Since the relaunch from Driscoll's, ipe weather boards were installed on both port and starboard side decks to accommodate four 5-gallon diesel cans, each. These include stainless webbing anchors
and custom fitted 1" nylon webbing with quick releases included for each container. The weather boards were secured to two adjoining stanchions with a pair of stainless U-bolts at each end of the board. The inboard end of the U-bolts made use of double machine nuts to lock each leg of the U-bolt, with the outside of the pair a castle or acorn nut to provide a smooth, non-snagging finish. While not a permanent installation, it will provide far more security than the set-up that was used on our last trip to Mexico. During our bash north from the last trip, all the cans had to be secured from time to time, due to the constant and sometimes violent motion heading into wind and waves.

Since the boat haul-out and concurrent survey, we have also secured our new cruising insurance policy through American Marine Insurance Services who served as the broker to our new Markel American Insurance Company policy. The new policy covers the boat from Point Conception, California to Acapulco, Mexico, not more than 200 miles from shore. It was one of the few brokers contacted that provided west coast coverage and proved to be less expensive than the coverage offered through Blue Water Yachts, the company we used previously.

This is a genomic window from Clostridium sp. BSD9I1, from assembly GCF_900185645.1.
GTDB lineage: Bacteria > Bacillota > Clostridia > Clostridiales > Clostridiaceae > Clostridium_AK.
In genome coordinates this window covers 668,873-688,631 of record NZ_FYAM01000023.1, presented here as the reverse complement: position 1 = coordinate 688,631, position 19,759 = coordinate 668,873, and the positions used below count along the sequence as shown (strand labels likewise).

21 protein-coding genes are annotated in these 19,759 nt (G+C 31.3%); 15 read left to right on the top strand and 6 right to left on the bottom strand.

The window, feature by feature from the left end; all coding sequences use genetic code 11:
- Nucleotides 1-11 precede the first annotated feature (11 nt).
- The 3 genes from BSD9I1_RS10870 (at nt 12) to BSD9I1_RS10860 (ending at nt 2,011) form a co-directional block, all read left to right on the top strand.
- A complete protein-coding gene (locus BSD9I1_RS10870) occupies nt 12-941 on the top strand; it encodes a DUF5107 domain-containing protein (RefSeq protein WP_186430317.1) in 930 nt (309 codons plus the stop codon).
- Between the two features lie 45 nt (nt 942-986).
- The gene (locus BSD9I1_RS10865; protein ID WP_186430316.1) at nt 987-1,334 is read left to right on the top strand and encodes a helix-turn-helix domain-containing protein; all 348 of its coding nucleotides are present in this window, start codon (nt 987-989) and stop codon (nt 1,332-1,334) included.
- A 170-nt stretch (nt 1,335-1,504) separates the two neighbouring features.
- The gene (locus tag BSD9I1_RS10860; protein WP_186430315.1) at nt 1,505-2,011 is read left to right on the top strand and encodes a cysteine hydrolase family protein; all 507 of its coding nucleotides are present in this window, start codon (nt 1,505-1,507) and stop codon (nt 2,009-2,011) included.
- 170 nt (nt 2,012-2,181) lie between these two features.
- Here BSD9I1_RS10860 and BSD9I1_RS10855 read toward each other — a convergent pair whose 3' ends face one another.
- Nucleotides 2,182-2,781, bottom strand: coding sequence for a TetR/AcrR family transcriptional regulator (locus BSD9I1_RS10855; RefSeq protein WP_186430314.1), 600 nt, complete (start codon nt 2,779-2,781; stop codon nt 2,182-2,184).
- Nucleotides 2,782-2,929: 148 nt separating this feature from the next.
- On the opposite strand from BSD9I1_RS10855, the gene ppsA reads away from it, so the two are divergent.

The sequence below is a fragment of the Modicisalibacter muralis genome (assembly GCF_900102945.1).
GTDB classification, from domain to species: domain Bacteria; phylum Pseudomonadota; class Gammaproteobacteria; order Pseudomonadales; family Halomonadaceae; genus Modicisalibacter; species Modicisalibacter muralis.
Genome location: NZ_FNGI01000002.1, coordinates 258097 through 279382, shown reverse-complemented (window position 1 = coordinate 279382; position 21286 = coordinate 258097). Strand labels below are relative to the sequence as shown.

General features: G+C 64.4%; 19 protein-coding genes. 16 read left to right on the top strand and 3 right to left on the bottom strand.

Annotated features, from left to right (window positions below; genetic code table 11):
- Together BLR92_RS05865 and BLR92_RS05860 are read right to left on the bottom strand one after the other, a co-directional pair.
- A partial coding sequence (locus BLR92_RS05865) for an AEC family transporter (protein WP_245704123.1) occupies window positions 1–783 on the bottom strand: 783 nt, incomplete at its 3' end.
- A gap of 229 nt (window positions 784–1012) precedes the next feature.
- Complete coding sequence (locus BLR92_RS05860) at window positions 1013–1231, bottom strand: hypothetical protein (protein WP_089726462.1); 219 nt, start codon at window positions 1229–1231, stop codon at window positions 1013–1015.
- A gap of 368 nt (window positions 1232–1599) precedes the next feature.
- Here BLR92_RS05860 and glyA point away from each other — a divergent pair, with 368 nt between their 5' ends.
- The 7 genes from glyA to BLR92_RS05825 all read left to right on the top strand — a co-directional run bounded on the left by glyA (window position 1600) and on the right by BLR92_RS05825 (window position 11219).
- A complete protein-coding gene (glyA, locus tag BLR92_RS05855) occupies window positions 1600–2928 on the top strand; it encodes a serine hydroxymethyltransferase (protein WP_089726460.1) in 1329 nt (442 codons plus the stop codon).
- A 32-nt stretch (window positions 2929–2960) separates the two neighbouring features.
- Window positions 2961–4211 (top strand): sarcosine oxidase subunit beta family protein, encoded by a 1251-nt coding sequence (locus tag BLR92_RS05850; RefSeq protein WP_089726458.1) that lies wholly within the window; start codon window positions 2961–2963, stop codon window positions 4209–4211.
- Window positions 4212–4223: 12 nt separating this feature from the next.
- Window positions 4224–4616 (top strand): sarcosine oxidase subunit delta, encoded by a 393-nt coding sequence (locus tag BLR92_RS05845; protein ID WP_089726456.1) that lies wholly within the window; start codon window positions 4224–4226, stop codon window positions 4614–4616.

It's unfortunate that Boat US doesn't offer a more expansive insurance rider for Mexico. What they do offer is four month coverage, no further south than Puerto Vallarta. I'm unfamiliar with their hurricane season limits, but I would guess the southern limit would be no further south than Punta Banda (south of Ensenada). Because of the limitations on both the duration and range of the coverage, we had to drop this insurance for our Mexico sailing. Every time insurance is changed, usually there is a requirement to provide a current boat survey, which adds another $300 to $400 to the change. With regard to boat insurance, all that remains is to secure Mexican liability insurance. This can be done on line and is relatively inexpensive insurance to carry.

All that remains is to replace our wet-cell batteries that we purchased in Cabo San Lucas, with new AGM house and starter batteries (two 4D house and one group 27 starter battery). We will also secure Mexican fishing licenses for ourselves and the crew here in San Diego at the Conapesca office on Fifth Avenue. Then it is a matter of provisioning the boat; reinstalling the Furuno GPS (new lithium battery installed); getting a new Mexican courtesy flag; topping off the water and fuel tanks; and, securing the extra diesel jugs on the side decks. We hope to depart the port of San Diego the first week of November, 2010.


Mari @ Once Upon a Plate said...

How did I miss this very informational post??! She's as beautiful out of the water as she is when she's under way! :)

I'm getting excited about your upcoming excursion and look forward to following along with your updates.


Mid-Life Cruising! said...

Beautiful boat! We look forward to your upcoming cruise and pictures.